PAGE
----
Reading the Whole Bible

Who Reads the Bible?

Considerable research has been done regarding Bible reading.  Most research focuses on the percentages of people who read it and how often they engage in that behavior.  In What Americans Really Believe, Rodney Stark reports that 28% of Americans (24% of women and 32% of men) read the Bible at least once a week (p.64).

Very little research has been done regarding those who have read the entire Bible.  Earlier this week, New Testament scholar Scot McKnight wrote that he suspects, “no more than 25% of church attenders/members have read the Bible from cover to cover.”  Since this is not a topic included in recurring national surveys, he asked his readers for their thoughts on the topic and for information from any surveys done in local churches.   One reader posted that a survey in his congregation showed that 30% had read the entire Bible, but quickly added that they belong to a denomination that emphasizes Bible reading.

In my own searching on the topic I found many who are discouraged by biblical illiteracy, but almost no one claiming to have done research into how many people claim to have read the entire Bible.  William Proctor, editor of the Light Speed Bible, claims that his informal research finds that around 10% have read the Bible from cover to cover, which is far less than most other surveys, which suggest 20-25% have done so.  According to Rasmussen Reports31% have read the entire Bible.

So What?

It is reasonable to assume that  between 10 and 31% of Americans who follow Christ have read the entire Bible.

  • Is it acceptable to you that 3 in 10 (or less) American Christians have ever read every word of the Bible? How do you think this number compares to the percentage who claimed to have done so in the 1980s? 60s? 30s?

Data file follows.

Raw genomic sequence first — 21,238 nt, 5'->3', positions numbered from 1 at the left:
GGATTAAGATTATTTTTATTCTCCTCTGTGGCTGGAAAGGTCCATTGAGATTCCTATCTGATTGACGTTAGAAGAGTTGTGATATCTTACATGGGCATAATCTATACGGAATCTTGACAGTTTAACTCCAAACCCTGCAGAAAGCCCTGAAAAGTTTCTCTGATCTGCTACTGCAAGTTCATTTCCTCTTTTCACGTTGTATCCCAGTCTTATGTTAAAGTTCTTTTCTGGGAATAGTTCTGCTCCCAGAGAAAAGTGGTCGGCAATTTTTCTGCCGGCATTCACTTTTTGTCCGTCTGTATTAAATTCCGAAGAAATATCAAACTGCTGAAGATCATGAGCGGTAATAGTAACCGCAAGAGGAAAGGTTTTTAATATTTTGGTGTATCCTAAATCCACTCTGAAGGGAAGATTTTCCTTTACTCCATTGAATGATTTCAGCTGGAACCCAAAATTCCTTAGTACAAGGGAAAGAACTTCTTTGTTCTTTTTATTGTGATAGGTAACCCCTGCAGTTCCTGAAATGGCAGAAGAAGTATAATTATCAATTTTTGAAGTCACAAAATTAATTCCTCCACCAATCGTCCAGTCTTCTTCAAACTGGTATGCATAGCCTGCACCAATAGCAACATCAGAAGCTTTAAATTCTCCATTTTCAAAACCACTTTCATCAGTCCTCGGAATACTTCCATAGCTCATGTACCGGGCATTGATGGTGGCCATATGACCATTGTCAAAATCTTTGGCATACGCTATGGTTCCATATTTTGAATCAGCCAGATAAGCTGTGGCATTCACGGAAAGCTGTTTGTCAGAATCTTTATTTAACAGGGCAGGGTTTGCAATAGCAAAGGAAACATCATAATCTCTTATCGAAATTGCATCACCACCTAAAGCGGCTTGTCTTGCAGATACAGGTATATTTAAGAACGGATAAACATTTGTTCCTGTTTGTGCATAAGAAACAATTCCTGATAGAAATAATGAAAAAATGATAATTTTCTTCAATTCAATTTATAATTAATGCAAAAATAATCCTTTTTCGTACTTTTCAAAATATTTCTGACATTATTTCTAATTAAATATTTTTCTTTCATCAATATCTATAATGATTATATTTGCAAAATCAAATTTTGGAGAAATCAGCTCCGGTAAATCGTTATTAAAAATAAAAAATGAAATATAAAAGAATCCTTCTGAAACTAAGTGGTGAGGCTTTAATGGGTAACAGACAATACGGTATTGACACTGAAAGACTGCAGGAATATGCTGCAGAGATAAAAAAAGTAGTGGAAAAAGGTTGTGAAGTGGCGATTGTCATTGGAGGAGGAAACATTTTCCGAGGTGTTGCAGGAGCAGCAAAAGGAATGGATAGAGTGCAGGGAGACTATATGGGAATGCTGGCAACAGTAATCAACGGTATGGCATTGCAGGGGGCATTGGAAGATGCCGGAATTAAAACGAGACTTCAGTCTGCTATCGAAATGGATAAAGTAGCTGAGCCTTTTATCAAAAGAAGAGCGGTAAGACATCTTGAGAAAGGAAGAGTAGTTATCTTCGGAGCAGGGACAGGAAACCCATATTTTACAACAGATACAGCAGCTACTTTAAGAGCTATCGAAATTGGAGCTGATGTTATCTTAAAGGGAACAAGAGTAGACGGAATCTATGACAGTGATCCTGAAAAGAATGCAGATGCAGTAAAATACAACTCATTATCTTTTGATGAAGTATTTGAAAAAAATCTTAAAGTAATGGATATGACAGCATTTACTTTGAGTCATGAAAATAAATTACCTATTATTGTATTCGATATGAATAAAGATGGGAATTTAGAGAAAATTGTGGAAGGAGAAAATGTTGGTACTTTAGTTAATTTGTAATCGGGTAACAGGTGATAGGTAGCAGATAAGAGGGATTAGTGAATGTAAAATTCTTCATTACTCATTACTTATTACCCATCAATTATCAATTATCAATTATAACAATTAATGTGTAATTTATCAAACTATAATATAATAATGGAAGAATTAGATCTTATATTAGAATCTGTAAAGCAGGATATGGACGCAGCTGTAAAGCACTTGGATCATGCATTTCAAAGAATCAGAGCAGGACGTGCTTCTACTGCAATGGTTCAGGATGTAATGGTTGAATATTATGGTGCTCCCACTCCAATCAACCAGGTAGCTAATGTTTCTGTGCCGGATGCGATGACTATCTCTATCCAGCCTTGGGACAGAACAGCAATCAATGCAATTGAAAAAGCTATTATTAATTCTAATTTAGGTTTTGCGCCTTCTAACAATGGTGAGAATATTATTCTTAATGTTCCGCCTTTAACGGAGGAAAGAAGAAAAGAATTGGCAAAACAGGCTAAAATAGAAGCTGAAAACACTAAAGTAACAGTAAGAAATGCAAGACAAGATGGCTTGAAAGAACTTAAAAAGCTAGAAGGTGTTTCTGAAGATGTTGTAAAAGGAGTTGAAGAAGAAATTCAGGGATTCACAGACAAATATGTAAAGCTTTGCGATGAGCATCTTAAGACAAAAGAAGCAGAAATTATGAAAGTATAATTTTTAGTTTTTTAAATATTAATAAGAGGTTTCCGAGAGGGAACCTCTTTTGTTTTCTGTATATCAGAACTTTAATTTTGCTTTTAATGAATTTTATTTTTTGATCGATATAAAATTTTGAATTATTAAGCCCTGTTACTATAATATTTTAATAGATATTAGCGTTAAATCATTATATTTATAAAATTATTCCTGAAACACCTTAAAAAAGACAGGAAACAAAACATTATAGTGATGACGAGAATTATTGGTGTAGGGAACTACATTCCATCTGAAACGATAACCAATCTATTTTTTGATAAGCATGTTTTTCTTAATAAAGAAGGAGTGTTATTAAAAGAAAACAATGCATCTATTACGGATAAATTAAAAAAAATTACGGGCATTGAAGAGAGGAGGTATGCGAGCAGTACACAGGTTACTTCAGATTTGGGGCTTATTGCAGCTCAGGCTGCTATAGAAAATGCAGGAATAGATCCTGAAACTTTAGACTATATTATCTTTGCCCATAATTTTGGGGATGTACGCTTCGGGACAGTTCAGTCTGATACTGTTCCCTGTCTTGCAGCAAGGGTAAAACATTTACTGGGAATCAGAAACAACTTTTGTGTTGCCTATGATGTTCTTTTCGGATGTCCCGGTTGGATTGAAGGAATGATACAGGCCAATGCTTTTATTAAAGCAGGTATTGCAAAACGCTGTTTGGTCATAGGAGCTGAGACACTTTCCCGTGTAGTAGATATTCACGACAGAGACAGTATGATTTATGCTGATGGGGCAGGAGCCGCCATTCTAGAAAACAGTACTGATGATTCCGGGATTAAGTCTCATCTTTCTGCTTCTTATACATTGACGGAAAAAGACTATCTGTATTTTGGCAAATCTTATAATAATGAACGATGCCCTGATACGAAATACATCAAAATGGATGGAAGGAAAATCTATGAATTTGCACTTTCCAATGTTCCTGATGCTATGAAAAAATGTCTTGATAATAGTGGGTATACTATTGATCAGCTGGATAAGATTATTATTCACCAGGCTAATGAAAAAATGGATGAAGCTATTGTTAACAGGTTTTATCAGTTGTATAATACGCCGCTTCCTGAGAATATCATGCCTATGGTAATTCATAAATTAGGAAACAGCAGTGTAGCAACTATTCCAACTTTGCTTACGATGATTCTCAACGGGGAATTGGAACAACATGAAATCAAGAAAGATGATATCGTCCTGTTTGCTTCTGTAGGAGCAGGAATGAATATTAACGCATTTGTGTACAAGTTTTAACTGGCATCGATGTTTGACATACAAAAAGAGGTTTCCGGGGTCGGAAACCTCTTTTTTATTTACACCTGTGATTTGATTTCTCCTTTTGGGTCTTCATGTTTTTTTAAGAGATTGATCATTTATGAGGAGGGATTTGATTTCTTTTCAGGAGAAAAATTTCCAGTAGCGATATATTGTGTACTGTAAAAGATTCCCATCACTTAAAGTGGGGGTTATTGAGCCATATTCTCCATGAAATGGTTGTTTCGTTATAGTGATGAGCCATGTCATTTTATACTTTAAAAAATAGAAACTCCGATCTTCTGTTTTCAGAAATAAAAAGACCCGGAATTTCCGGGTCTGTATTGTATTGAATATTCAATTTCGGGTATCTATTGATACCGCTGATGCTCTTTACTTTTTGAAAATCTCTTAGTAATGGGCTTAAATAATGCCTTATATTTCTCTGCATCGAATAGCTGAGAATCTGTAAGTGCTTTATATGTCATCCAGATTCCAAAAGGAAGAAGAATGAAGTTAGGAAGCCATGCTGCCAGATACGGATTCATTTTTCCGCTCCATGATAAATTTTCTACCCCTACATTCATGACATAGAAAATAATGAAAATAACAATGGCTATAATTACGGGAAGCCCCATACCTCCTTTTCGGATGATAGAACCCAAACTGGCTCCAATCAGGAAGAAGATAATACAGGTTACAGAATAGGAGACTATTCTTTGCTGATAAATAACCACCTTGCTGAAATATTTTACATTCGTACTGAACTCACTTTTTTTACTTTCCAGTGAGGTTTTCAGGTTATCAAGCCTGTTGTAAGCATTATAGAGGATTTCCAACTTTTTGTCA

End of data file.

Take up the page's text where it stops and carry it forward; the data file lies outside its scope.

• What percentage of the active members and friends of your congregation do you think have read the entire Bible at least once in their lives?  Are you satisfied with this number?  For those who may be intimidated by the idea, what classes or resources does your church provide?
  • Have you read the entire Bible?
    • If so, how did the experience enrich your view of the Bible and expand your faith? Did you use a read the Bible in a year program or Bible designed specifically for this purpose?
    • If not, what are the main reasons you have never done so?  What do you think you would gain from the experience if you read the Bible from cover to cover?

Comments

  1. With 64 years of life in the church (growing up in a strongly evangelical congregation), 12 years of para-church Christian education career which overlapped with 35 years of pastoral ministry, I would think that 10% of active church members having actually read the entire Bible is amazingly, generously high. I’d be surprised if 10% of active church members have read the entire New Testament, much less waded through Leviticus.

    One of my concerns from my years of Christian education (para-church and congregational) is how little attempt is made to connect the narrative and themes of the Bible. Most of it has a decidedly devotional and/or moralistic slant. Even those who would most vociferously complain about what they see as works righteousness in others (modernists, fundamentalists, Catholics) teach the Bible as though it is an instruction manual about doing the things that keep God from punishing you. Plenty of explanation about how Jesus died so we could be forgiven but precious little about how to live as people of grace.

    So people know disconnected stories,snatches of exhortation and a few favorite verses, but actual knowledge of the Bible is sorely missing. Part of the reason for this is how Christian education has been done for generations. Part of that has been to in effect teach that children learn and when you become an adult you stop learning. Even if adults do participate in Bible studies, they tend to continue the fragmented approach that reinforces rather than challenging previously held concepts. Another reason for this is that this moralistic version of Christianity has been equated with being good (American) citizens, moral members of the community rather than the radical challenge of living the Kingdom of God (we’ve even developed clever theologies to let us off the Kingdom of God hook). I’m sure we pastors share some of the responsibility as well, by preaching inspiration for the next week rather than letting the Bible confront us with the presence of God.